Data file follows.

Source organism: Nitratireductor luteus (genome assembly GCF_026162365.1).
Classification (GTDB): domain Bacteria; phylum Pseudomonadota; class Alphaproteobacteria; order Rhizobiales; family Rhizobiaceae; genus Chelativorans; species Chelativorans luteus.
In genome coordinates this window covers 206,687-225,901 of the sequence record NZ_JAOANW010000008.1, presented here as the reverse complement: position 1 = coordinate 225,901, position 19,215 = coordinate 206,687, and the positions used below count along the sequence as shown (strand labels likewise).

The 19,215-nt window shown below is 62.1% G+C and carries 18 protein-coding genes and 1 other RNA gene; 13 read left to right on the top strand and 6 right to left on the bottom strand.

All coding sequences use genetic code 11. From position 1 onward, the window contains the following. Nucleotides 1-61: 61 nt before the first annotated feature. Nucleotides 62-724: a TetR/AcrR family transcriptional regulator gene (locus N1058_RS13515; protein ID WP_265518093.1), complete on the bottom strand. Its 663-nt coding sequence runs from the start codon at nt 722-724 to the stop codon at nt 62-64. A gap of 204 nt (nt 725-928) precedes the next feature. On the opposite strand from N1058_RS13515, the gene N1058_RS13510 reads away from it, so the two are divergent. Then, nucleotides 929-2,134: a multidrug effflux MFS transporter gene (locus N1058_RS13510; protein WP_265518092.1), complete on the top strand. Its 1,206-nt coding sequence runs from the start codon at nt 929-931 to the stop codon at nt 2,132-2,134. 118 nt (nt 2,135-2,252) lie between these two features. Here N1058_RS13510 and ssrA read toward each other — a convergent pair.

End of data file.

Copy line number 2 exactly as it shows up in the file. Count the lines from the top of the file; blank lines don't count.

Classification (GTDB): domain Bacteria; phylum Pseudomonadota; class Alphaproteobacteria; order Rhizobiales; family Rhizobiaceae; genus Chelativorans; species Chelativorans luteus.